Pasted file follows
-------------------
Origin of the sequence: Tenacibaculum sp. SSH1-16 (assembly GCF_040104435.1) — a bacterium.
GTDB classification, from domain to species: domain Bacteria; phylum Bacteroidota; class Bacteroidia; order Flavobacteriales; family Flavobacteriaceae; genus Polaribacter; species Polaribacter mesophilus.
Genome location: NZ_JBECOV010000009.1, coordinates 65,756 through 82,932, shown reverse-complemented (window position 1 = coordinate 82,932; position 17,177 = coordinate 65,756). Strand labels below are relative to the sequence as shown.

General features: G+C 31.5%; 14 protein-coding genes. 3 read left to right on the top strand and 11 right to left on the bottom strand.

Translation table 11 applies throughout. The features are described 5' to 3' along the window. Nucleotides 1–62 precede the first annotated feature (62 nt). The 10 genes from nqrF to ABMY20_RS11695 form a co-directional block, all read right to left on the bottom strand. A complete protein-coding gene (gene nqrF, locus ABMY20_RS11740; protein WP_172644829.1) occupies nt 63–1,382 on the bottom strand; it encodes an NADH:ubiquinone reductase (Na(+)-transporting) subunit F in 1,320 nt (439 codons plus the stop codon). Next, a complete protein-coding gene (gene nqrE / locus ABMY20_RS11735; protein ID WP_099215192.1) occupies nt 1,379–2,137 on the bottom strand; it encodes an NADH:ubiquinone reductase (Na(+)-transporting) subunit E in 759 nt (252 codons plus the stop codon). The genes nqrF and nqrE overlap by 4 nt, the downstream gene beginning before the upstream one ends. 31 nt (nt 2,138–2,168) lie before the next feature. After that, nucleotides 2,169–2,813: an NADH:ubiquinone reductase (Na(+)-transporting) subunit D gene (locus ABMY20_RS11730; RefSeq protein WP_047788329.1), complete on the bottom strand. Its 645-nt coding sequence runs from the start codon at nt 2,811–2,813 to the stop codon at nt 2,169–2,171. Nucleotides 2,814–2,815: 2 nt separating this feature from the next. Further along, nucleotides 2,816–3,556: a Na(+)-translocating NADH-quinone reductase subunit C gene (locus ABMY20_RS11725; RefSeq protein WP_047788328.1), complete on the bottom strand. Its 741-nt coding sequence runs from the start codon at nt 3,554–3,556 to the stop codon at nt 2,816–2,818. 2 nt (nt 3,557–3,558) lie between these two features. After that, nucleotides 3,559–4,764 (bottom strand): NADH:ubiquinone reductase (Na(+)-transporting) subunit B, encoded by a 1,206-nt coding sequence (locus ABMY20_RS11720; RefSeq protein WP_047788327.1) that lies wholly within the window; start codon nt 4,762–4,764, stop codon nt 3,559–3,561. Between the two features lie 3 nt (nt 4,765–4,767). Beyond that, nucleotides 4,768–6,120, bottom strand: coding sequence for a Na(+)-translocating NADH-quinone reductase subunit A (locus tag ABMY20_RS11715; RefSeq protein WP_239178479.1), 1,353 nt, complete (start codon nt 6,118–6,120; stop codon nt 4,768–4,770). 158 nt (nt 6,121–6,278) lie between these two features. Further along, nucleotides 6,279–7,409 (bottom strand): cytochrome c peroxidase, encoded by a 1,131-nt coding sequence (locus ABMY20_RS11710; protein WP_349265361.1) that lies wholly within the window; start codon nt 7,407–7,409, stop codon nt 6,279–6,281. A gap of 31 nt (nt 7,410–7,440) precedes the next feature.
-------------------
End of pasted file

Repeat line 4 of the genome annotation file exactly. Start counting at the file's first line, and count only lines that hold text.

General features: G+C 31.5%; 14 protein-coding genes. 3 read left to right on the top strand and 11 right to left on the bottom strand.